Infinite field with finite characteristic I need a good example of infinite field with finite characteristic. Can anyone help? 
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Rational functions over a finite field. 
I would like you to be more precisive, if that is not a problem. Can you clarify it using a particular field? It will surely become clearer to me. 
The field of all fractions $\displaystyle \frac{f(x)}{g(x)}$ where $\displaystyle f(x),g(x)\in \mathbb{F}_7[x],\ g(x)\neq 0.$ It is the field of rational functions in $\displaystyle x$ $\displaystyle \frac{a_n x^n + a_{n1} x^{n1} +\ \ldots\ + a_0}{b_mx^m+b_{m1}x^{m1}+\ \ldots\ +b_0}$ with coefficients $\displaystyle a_i, b_j$ in $\displaystyle \mathbb{F}_7.$ 
* No finite field is algebraically closed. https://math.stackexchange.com/quest...dfieldsexist * Every field has an algebraic closure. https://en.wikipedia.org/wiki/Algebraic_closure Therefore the algebraic closure of, say, $\mathbf F_2$ is an infinite field of characteristic $2$. 
Does have a structure like ? Sorry for all those elementary questions, but I am right after first lecture of field theory, so I can't know much.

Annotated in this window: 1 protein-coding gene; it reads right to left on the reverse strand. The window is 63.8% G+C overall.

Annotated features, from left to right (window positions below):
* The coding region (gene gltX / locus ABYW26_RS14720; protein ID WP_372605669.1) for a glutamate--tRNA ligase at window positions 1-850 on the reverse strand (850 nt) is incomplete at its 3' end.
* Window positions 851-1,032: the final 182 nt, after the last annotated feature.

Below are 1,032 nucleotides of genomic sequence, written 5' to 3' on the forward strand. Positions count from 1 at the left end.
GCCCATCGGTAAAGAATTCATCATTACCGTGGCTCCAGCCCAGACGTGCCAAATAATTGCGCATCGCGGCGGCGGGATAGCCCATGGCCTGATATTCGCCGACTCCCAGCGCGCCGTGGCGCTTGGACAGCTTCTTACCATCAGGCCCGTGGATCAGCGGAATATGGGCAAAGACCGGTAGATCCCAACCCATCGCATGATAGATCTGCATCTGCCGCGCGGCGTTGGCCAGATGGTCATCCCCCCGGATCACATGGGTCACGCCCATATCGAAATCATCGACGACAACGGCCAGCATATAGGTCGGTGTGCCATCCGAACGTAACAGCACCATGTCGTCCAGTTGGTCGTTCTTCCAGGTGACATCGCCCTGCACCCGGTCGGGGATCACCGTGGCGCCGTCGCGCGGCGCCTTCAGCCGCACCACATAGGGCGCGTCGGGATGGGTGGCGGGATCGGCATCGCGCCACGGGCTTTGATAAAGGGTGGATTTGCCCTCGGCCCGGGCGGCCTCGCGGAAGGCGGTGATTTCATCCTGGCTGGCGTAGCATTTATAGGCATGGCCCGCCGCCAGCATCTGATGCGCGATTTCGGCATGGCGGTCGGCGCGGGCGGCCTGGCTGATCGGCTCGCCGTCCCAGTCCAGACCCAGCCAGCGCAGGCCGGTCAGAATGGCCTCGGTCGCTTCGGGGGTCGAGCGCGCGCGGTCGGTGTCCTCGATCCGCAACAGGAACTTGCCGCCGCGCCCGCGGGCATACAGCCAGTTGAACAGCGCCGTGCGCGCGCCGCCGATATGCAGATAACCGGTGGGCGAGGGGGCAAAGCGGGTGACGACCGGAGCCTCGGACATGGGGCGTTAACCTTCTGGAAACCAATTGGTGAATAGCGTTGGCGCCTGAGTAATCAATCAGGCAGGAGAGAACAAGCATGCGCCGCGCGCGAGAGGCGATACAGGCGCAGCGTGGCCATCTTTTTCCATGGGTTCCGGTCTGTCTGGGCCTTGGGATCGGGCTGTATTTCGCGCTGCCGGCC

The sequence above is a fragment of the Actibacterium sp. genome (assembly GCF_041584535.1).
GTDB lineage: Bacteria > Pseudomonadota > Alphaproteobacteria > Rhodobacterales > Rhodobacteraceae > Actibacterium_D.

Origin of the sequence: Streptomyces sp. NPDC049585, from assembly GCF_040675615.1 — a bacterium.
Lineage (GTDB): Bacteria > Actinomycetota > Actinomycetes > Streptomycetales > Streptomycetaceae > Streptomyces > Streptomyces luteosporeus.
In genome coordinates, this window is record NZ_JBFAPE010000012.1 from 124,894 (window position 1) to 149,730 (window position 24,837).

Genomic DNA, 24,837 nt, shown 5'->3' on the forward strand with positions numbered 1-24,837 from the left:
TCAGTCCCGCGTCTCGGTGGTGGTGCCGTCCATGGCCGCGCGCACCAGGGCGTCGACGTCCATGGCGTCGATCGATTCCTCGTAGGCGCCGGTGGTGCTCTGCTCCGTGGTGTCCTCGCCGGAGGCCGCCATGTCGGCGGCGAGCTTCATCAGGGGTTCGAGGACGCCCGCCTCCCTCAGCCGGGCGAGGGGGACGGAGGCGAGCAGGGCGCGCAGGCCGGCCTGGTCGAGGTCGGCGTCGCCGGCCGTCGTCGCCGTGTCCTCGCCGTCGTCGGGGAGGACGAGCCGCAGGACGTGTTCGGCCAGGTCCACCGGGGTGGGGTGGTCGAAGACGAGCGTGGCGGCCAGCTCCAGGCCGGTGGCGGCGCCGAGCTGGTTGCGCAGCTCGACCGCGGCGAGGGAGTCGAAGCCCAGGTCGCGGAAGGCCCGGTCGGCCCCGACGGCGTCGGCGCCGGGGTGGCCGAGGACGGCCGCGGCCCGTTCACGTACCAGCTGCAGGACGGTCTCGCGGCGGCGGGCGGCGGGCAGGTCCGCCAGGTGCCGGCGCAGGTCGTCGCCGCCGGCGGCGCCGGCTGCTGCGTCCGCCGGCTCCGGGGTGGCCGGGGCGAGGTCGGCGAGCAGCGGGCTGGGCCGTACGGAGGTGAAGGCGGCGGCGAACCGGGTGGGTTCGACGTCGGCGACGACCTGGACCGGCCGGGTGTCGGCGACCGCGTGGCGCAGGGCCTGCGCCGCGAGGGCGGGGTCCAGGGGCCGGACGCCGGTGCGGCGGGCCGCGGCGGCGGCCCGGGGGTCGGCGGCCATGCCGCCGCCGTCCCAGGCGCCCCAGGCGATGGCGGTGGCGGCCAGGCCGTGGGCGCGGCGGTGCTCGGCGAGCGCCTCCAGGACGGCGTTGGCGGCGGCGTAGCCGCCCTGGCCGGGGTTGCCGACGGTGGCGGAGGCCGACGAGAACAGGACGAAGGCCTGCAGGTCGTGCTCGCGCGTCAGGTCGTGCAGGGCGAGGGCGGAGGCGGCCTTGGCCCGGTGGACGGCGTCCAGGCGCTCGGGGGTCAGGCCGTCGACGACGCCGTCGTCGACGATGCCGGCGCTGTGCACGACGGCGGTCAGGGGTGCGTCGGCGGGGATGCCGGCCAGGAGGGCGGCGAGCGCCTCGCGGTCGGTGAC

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Where it gets weird though is for the finite fields that are nontrivial powers of $p$. For example $\mathbb Z_4$ is not a field because $2 \times 2 = 0$. But there is a field of order $4$, whose addition and multiplication table you might try working out. Quote:

Okay, let's say I take coefficients from . What will multiplication identity look like here? Is it just or something more complex? If not, then I assume characteristic is equal 3 according to what I typed. Am I right in all of this? 
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In any event I don't believe the ring of formal power series over a primeorder field is a field. It's an integral domain though. https://math.stackexchange.com/quest...ntegraldomain 
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